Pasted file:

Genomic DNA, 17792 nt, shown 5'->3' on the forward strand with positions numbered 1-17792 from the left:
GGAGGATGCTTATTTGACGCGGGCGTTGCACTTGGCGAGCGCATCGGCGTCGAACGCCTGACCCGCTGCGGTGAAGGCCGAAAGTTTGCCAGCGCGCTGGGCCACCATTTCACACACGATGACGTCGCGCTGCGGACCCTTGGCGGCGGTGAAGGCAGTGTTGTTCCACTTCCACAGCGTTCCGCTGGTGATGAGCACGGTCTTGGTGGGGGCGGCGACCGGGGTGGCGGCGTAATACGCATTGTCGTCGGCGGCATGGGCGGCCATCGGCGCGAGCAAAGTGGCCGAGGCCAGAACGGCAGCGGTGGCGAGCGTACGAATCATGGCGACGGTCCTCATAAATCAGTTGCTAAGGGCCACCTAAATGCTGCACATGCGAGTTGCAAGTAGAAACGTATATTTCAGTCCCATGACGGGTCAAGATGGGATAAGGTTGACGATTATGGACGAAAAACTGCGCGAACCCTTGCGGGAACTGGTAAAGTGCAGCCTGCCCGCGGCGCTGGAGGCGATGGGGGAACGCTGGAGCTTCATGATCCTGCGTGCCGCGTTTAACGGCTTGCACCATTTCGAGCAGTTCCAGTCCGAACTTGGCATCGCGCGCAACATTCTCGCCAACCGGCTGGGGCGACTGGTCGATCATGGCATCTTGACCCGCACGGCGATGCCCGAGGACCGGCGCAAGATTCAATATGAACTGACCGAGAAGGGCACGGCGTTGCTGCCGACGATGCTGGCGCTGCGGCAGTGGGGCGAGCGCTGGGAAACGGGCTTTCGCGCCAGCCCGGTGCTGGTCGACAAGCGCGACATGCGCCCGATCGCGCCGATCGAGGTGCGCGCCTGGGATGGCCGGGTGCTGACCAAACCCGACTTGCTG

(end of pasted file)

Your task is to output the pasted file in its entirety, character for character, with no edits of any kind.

Genomic DNA, 17792 nt, shown 5'->3' on the forward strand with positions numbered 1-17792 from the left:
GGAGGATGCTTATTTGACGCGGGCGTTGCACTTGGCGAGCGCATCGGCGTCGAACGCCTGACCCGCTGCGGTGAAGGCCGAAAGTTTGCCAGCGCGCTGGGCCACCATTTCACACACGATGACGTCGCGCTGCGGACCCTTGGCGGCGGTGAAGGCAGTGTTGTTCCACTTCCACAGCGTTCCGCTGGTGATGAGCACGGTCTTGGTGGGGGCGGCGACCGGGGTGGCGGCGTAATACGCATTGTCGTCGGCGGCATGGGCGGCCATCGGCGCGAGCAAAGTGGCCGAGGCCAGAACGGCAGCGGTGGCGAGCGTACGAATCATGGCGACGGTCCTCATAAATCAGTTGCTAAGGGCCACCTAAATGCTGCACATGCGAGTTGCAAGTAGAAACGTATATTTCAGTCCCATGACGGGTCAAGATGGGATAAGGTTGACGATTATGGACGAAAAACTGCGCGAACCCTTGCGGGAACTGGTAAAGTGCAGCCTGCCCGCGGCGCTGGAGGCGATGGGGGAACGCTGGAGCTTCATGATCCTGCGTGCCGCGTTTAACGGCTTGCACCATTTCGAGCAGTTCCAGTCCGAACTTGGCATCGCGCGCAACATTCTCGCCAACCGGCTGGGGCGACTGGTCGATCATGGCATCTTGACCCGCACGGCGATGCCCGAGGACCGGCGCAAGATTCAATATGAACTGACCGAGAAGGGCACGGCGTTGCTGCCGACGATGCTGGCGCTGCGGCAGTGGGGCGAGCGCTGGGAAACGGGCTTTCGCGCCAGCCCGGTGCTGGTCGACAAGCGCGACATGCGCCCGATCGCGCCGATCGAGGTGCGCGCCTGGGATGGCCGGGTGCTGACCAAACCCGACTTGCTG